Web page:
Amount of computing power needed for whole-brain emulation?

In summary, the amount of computing power required for real-time emulation of the entire human brain is currently unknown and far beyond our current capabilities. There have been some attempts at simulating parts of the brain on supercomputers, but a full-brain simulation is still a distant possibility.
  • #1
ElliotSmith
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What is the approximate amount of computing power that is required for real-time emulation of the entire human brain?

Such computing power would be necessary for theorized AI systems in the future.

From my understanding, no computer that exists in the world today can do this, yet...
 
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  • #3
ElliotSmith said:
What is the approximate amount of computing power that is required for real-time emulation of the entire human brain?
I believe that our current understanding of the complexities of the human brain is FAR from adequate to even think about being able to know what a full-brain simulation would take.
 
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Related to Amount of computing power needed for whole-brain emulation?

1. How much computing power is needed for whole-brain emulation?

The amount of computing power needed for whole-brain emulation is a highly debated topic and can vary greatly depending on the approach used. Some experts suggest that it could require as much as 10^18 FLOPS (floating-point operations per second), while others estimate that it could be accomplished with 10^14 FLOPS. Ultimately, the exact amount of computing power needed will depend on various factors such as the level of detail and accuracy desired, the complexity of the brain's structure, and the efficiency of the emulation process.

2. Is it possible for current technology to achieve the necessary computing power for whole-brain emulation?

At the moment, we do not have the technology to achieve the necessary computing power for whole-brain emulation. However, with the rapid advancements in computing technology, it is possible that we may reach the required level of computing power in the future. Some experts believe that it could be achieved within the next few decades.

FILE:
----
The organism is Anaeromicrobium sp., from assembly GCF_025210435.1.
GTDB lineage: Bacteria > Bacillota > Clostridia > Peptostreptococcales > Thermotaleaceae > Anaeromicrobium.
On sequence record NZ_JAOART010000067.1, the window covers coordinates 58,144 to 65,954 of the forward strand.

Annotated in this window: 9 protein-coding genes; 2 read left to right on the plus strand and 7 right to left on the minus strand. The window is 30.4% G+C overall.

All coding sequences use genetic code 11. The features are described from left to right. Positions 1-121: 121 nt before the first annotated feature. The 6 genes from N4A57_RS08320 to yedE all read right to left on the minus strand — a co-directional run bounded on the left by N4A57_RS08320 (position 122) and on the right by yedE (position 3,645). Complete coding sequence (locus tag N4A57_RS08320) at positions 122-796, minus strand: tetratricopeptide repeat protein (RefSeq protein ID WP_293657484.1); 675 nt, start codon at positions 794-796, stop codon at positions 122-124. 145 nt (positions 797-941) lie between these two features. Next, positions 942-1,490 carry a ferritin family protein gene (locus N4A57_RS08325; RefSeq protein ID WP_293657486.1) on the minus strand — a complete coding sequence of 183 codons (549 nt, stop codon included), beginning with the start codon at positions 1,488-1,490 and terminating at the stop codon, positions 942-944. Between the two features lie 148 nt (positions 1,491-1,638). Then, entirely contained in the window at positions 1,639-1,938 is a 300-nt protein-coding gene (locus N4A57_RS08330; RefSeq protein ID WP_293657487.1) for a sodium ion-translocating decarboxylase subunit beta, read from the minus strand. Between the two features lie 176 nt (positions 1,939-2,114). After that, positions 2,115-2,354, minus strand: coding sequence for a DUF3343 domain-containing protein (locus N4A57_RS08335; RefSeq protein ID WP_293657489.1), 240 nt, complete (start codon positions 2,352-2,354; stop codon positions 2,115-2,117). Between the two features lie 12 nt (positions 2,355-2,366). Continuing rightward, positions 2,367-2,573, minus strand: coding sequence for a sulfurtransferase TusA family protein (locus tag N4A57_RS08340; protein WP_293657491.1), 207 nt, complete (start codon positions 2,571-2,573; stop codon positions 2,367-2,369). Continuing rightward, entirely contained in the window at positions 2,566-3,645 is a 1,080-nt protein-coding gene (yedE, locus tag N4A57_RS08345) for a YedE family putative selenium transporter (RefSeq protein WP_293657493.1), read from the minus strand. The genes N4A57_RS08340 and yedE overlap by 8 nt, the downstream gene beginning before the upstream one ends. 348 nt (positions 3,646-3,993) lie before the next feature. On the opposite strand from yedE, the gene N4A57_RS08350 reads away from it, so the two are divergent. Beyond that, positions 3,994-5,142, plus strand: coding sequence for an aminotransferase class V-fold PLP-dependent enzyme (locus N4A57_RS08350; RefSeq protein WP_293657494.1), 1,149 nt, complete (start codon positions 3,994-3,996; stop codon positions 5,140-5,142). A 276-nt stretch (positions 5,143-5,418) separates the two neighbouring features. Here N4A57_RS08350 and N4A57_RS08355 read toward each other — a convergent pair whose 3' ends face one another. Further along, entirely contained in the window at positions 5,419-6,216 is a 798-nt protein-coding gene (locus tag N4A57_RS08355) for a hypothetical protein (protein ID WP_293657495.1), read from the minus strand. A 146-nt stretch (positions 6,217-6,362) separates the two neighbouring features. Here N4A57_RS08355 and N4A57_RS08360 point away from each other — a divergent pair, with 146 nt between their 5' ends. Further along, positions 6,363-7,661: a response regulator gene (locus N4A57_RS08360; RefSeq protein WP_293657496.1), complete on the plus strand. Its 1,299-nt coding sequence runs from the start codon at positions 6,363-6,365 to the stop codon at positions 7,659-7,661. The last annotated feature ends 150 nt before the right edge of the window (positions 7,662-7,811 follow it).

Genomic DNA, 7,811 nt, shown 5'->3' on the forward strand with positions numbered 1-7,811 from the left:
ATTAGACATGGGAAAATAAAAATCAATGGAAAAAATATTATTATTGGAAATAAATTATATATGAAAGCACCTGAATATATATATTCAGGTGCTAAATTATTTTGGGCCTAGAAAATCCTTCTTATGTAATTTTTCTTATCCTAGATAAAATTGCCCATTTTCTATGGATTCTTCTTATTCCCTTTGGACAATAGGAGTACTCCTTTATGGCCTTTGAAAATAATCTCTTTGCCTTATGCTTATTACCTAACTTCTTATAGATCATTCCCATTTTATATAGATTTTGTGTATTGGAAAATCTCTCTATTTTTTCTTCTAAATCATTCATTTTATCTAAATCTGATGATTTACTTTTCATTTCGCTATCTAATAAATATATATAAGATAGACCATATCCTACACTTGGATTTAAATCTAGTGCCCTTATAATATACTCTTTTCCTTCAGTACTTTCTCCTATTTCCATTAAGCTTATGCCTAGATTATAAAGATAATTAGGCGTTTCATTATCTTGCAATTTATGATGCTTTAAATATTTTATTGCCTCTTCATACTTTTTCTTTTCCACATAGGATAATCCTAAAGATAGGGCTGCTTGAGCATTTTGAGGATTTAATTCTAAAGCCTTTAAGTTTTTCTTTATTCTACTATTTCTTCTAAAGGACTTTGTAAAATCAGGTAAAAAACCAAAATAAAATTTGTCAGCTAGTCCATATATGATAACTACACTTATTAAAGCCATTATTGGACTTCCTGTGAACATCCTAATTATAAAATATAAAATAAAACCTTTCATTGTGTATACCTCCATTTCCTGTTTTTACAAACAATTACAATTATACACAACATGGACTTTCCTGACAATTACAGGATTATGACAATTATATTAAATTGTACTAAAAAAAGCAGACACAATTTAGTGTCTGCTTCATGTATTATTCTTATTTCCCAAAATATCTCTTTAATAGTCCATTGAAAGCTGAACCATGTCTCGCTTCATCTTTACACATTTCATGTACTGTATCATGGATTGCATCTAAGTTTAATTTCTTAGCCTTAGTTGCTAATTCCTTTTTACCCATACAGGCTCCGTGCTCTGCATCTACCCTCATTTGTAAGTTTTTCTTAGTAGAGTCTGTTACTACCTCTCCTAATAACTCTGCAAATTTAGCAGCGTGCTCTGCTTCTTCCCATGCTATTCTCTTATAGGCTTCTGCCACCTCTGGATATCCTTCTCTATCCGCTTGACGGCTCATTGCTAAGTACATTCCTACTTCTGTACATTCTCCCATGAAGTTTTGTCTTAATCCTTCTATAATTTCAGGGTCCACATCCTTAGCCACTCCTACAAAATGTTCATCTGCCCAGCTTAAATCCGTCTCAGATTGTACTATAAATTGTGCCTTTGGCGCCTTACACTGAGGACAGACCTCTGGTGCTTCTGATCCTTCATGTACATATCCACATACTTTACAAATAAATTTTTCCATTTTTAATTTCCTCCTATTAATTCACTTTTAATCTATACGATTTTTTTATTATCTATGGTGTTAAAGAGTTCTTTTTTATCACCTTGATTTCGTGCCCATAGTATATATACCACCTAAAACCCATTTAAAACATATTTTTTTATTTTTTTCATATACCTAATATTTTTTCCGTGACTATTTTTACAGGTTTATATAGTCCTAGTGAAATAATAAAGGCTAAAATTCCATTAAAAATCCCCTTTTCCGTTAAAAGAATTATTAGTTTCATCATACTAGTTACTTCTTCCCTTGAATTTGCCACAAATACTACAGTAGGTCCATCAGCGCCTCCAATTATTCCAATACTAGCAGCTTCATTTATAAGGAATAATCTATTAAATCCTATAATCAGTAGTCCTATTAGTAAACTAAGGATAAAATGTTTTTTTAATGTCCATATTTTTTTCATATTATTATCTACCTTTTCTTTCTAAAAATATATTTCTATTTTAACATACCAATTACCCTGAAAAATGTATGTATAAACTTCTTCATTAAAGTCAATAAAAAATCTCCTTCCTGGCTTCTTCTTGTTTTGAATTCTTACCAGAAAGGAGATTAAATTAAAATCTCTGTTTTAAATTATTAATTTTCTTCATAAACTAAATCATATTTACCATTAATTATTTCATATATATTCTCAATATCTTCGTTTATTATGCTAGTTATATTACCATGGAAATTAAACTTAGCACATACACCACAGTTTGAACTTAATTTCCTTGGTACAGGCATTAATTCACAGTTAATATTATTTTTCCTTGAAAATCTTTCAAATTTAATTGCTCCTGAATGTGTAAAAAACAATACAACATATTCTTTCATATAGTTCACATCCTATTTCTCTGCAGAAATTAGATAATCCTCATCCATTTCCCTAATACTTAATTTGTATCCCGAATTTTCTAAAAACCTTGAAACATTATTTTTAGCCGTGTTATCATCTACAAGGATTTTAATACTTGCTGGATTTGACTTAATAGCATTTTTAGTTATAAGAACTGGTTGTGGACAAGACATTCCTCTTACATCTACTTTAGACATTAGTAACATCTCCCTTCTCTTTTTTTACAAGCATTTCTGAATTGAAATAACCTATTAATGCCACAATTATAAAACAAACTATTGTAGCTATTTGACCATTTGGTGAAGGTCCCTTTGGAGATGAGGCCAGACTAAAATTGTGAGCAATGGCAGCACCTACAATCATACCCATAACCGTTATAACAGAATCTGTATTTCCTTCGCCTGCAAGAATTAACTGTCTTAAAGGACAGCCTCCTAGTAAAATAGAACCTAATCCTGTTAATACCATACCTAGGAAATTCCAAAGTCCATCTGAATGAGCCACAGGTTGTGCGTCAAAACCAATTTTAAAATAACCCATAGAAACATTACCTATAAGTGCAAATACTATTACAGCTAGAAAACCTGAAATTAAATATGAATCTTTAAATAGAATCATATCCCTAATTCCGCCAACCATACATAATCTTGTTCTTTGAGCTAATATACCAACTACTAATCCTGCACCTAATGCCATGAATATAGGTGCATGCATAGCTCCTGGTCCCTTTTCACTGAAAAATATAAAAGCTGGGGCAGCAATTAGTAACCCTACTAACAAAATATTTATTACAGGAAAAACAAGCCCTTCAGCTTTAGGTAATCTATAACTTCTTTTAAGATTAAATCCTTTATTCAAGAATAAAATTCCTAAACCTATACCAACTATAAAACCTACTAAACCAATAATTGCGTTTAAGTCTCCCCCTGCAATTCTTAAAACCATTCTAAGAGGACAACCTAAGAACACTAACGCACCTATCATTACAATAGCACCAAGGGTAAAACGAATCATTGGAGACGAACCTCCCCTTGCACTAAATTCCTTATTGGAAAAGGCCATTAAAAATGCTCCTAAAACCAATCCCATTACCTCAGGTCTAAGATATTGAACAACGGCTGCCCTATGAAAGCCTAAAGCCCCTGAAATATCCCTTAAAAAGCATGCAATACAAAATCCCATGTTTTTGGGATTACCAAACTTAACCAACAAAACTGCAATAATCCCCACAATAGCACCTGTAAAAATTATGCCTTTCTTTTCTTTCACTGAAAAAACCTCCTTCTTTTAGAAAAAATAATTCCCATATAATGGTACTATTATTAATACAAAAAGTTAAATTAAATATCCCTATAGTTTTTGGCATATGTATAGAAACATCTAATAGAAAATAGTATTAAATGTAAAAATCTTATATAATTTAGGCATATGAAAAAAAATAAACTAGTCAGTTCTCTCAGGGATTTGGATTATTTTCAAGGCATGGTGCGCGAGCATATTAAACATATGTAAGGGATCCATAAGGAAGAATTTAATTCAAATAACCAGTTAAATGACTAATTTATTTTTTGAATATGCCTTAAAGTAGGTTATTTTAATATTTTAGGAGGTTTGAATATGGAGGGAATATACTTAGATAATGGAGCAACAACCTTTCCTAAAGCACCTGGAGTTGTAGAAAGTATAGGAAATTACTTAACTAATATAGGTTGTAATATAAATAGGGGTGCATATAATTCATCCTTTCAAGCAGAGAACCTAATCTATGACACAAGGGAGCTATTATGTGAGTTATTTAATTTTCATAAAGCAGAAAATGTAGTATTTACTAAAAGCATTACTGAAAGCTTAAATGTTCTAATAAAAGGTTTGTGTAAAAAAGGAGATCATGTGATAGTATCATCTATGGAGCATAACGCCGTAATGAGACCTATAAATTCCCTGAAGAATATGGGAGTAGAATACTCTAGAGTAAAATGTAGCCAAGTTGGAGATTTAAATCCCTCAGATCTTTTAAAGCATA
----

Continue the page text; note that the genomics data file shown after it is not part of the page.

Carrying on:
3. How does the amount of computing power needed for whole-brain emulation compare to the human brain's computing power?

The human brain is estimated to have a computational capacity of around 10^16 FLOPS, which is significantly higher than the current computing power available. This means that we would need a significant increase in computing power to achieve whole-brain emulation. However, it is important to note that the brain and computers process information differently, so a direct comparison may not be accurate.

4. Can we use parallel processing to achieve the necessary computing power for whole-brain emulation?

Parallel processing, which involves breaking down a complex task into smaller parts and processing them simultaneously, is a promising approach for achieving the necessary computing power for whole-brain emulation. However, it is still unclear how effective this method would be and whether it would be enough on its own to achieve whole-brain emulation.

5. Are there ethical concerns surrounding the amount of computing power needed for whole-brain emulation?

There are several ethical concerns surrounding whole-brain emulation, including the amount of computing power needed. Some argue that the resources and energy required for such a massive computing project could be better used for other purposes, while others worry about the implications of creating artificial minds that could potentially surpass human intelligence. These ethical concerns need to be carefully considered and addressed before pursuing whole-brain emulation.

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